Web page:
Criticised locally for becoming too dependent on China, Poveda said about the refinery deal, after a week-long visit to southern near-neighbor Chile which ended on Friday: “If for any extraordinary reason, which up to now does not exist, this does not happen, we have an option for this project.” However, he did not elaborate on the options.

A pile of US currency, topped with a mobile phone, reminds us that money talks and can be very persuasive!

China has become Ecuador’s second-largest foreign investor, after the United States, mostly in mining and quarrying sectors. Ecuador has already borrowed over $11 billion from China since 2008, when the Andean country defaulted on $3.2 billion of foreign debt.

Last year, Chinese money helped cover as much as 61 percent of the government’s financing needs. In exchange, China has claimed up to 90 percent of the country’s oil shipments over the next few years. Ecuador has South America’s third-largest oil reserves.

Ecuador recently sold $2 billion in bonds with a 7.95 percent return, as well as obtaining another $400 million from Goldman Sachs in exchange for part of its gold reserves.

The Other 9/11: A CIA Agent Remembers Chile’s Coup

Chilean soldiers guard the presidential palace the day after the coup against Allende. (Reuters)

What role did the U.S. play in the overthrow of Salvador Allende?

Forty-one years ago—on September 11, 1973—Chile’s socialist president, Salvador Allende, was overthrown in a coup.

He committed suicide under mysterious circumstances as troops surrounded his palace, ushering in more than 15 years of military dictatorship under Augusto Pinochet. Since that time, the CIA has acknowledged knowledge of—but not involvement in—the plot.

The agency “was aware of coup-plotting by the military, had ongoing intelligence collection relationships with some plotters, and—because CIA did not discourage the takeover and had sought to instigate a coup in 1970—probably appeared to condone it,” the CIA writes in a history of its operations in the South American country.

Jack Devine was a CIA agent in Chile at the time of the coup. In an interview with Atlantic contributing editor and Efecto Naim host Moisés Naím, he discusses the CIA’s role in the insurrection and in supporting the opposition to Allende.

Of the decision not to stop the coup, Devine claims the agency’s instructions came from the White House, which was occupied at the time by Richard Nixon.

“That is a Washington policy decision, that is not a CIA decision,” he says.

Ecuador’s unhealthy dependence on China is about to get $1.5 billion worse

Rafael Correa and Hu Jintao share a champagne toast.
President Rafael Correa has been toasting Chinese leaders for years.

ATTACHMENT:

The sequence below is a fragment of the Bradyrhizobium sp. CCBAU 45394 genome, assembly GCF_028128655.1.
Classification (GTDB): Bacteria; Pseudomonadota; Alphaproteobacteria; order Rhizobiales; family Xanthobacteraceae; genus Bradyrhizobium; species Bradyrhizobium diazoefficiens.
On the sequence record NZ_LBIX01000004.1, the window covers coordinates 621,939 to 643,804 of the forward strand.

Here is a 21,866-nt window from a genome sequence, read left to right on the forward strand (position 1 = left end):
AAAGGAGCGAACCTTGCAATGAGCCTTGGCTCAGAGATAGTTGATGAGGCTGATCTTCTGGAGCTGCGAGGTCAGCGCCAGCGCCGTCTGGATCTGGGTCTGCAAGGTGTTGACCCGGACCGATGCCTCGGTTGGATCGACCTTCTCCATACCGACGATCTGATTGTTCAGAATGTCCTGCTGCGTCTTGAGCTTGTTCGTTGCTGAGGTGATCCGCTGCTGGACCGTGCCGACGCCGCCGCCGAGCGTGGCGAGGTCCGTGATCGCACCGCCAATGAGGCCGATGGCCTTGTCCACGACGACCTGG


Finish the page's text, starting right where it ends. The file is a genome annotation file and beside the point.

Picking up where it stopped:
Ecuador, the serial defaulter that had to ship half of its gold reserves to New York this year for a loan from Goldman Sachs, is asking Beijing about borrowing $1.5 billion more. 

According to the Andean nation’s finance minister yesterday, the government is in talks to re-open a credit line with China, a deal that adds to what critics say is the country’s unhealthy, growing dependency on its Asian partner.

Ecuador has borrowed over $11 billion from China since 2008, when the South American country defaulted on $3.2 billion of foreign debt.

Last year, Chinese money helped cover as much as 61% of the government’s financing needs.

In exchange, China has claimed as much as 90% of the country’s oil shipments over the next few years, most of which it thentrades around the world. (Ecuador is home to South America’s third-largest oil reserves.)

China has become Ecuador’s second-largest foreign investor, investing mostly in mining and quarrying sectors:

The credit line would be in addition to $9 billion in financing that Ecuador is seeking from China for the construction of a refinery that will process 200,000 barrels of crude oil a day, as well as a $2 billion loan signed with state oil company Sinopec.

Including the credit line, these loans from China are equivalent to about 13.6% of Ecuador’s GDPas of 2013.

These kinds of deals threaten president Rafael Correa’s reputation with Ecuadorean citizens—he has pledged to cut out private oil traders and middlemen from the country’s oil sector, but allowed a Chinese state firm and a private Hong Kong partner to control and sell as much two thirds of its oil.

Activists are criticizing deals to trade drilling access in the Amazon for loans. And analysts say these loans are just a band-aid for the country’s larger budgetary problems. 

“It’s a short-term fix for still unresolved medium-term solvency,” Siobhan Morden, head of Latin America fixed-income strategy at Jefferies Group, told Bloomberg. 

For China, oil-related financing has become a method of diplomacy in South America, a region that the US has long liked to claim as its natural sphere of influence.

Chinese oil firms have lent least $100 billion in oil-related financing around the world, including in Brazil and Venezuela. 

Riordan Roett, political science professor at Johns Hopkins told Reuters last year, “If China’s control over South America’s oil industry keeps growing, it could become a concern for U.S. policymakers.”